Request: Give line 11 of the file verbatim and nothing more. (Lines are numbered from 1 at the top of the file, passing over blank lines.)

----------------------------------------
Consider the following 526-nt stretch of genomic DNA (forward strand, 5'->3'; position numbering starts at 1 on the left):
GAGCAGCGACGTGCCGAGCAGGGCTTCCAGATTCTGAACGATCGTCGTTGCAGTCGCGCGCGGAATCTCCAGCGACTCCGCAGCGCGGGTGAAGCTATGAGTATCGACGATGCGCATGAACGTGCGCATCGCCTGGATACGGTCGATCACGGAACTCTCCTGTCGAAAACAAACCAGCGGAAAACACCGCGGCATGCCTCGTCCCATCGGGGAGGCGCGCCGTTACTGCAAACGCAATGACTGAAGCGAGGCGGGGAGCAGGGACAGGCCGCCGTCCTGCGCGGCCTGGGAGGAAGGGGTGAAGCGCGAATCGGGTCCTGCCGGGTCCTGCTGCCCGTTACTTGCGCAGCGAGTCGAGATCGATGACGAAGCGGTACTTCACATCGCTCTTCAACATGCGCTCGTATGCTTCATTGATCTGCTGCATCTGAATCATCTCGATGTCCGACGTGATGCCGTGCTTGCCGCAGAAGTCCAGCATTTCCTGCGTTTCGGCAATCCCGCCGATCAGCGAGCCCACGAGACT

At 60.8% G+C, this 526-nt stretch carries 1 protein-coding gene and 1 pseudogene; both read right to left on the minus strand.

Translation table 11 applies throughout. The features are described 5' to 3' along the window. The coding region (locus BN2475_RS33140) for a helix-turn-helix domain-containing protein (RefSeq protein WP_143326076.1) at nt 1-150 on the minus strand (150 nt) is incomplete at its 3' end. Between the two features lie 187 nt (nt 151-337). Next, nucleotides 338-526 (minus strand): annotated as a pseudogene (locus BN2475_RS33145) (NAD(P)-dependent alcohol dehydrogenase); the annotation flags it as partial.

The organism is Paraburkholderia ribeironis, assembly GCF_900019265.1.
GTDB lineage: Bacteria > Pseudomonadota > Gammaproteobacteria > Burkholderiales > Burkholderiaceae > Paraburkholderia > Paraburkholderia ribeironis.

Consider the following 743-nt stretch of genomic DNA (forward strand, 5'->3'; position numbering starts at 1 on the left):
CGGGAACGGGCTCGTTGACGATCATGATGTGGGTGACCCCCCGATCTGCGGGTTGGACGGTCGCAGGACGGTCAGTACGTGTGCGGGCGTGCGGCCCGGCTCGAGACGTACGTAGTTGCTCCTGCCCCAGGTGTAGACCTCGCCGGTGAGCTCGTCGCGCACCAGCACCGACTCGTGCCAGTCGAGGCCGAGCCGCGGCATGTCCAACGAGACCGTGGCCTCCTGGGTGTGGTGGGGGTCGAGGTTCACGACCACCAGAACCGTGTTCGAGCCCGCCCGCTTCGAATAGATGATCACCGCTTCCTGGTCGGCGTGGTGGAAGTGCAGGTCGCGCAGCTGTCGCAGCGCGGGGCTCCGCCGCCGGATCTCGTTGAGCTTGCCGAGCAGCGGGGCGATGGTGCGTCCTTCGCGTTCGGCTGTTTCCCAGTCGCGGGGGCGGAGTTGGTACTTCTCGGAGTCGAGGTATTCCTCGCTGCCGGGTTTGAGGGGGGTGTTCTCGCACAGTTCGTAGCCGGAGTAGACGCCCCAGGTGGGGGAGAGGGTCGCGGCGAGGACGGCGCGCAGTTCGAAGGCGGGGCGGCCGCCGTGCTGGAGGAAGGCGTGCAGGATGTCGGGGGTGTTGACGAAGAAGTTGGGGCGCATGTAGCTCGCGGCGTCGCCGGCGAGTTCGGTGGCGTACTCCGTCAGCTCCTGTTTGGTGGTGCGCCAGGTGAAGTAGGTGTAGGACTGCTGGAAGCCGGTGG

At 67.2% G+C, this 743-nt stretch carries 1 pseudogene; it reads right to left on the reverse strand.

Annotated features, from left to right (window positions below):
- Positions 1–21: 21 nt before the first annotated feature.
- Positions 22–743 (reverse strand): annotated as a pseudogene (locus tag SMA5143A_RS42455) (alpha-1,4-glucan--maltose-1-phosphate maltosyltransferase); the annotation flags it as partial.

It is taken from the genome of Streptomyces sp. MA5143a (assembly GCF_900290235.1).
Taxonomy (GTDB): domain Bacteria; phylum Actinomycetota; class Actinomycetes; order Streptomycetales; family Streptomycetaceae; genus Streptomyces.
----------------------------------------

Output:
- Positions 1–21: 21 nt before the first annotated feature.